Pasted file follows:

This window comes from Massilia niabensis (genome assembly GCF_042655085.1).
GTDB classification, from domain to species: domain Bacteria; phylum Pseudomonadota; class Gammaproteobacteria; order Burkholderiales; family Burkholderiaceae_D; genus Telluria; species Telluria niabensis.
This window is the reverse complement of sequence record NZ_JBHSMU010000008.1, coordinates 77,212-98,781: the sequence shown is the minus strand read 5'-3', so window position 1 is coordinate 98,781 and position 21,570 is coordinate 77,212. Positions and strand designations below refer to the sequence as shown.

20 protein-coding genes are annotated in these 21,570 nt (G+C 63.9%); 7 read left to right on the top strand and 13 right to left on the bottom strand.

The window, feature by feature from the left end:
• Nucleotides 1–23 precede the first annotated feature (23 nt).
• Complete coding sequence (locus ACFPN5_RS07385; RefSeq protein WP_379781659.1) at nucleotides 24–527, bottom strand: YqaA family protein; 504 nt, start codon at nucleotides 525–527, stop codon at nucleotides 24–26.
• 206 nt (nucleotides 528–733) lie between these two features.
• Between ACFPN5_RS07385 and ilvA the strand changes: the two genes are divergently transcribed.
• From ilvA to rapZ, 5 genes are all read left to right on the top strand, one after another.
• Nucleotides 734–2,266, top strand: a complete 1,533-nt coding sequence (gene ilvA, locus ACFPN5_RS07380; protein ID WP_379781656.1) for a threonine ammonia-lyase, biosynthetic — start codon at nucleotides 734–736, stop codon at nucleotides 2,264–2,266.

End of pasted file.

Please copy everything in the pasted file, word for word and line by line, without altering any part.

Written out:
This window comes from Massilia niabensis (genome assembly GCF_042655085.1).
GTDB classification, from domain to species: domain Bacteria; phylum Pseudomonadota; class Gammaproteobacteria; order Burkholderiales; family Burkholderiaceae_D; genus Telluria; species Telluria niabensis.
This window is the reverse complement of sequence record NZ_JBHSMU010000008.1, coordinates 77,212-98,781: the sequence shown is the minus strand read 5'-3', so window position 1 is coordinate 98,781 and position 21,570 is coordinate 77,212. Positions and strand designations below refer to the sequence as shown.

20 protein-coding genes are annotated in these 21,570 nt (G+C 63.9%); 7 read left to right on the top strand and 13 right to left on the bottom strand.

The window, feature by feature from the left end:
• Nucleotides 1–23 precede the first annotated feature (23 nt).
• Complete coding sequence (locus ACFPN5_RS07385; RefSeq protein WP_379781659.1) at nucleotides 24–527, bottom strand: YqaA family protein; 504 nt, start codon at nucleotides 525–527, stop codon at nucleotides 24–26.
• 206 nt (nucleotides 528–733) lie between these two features.
• Between ACFPN5_RS07385 and ilvA the strand changes: the two genes are divergently transcribed.
• From ilvA to rapZ, 5 genes are all read left to right on the top strand, one after another.
• Nucleotides 734–2,266, top strand: a complete 1,533-nt coding sequence (gene ilvA, locus ACFPN5_RS07380; protein ID WP_379781656.1) for a threonine ammonia-lyase, biosynthetic — start codon at nucleotides 734–736, stop codon at nucleotides 2,264–2,266.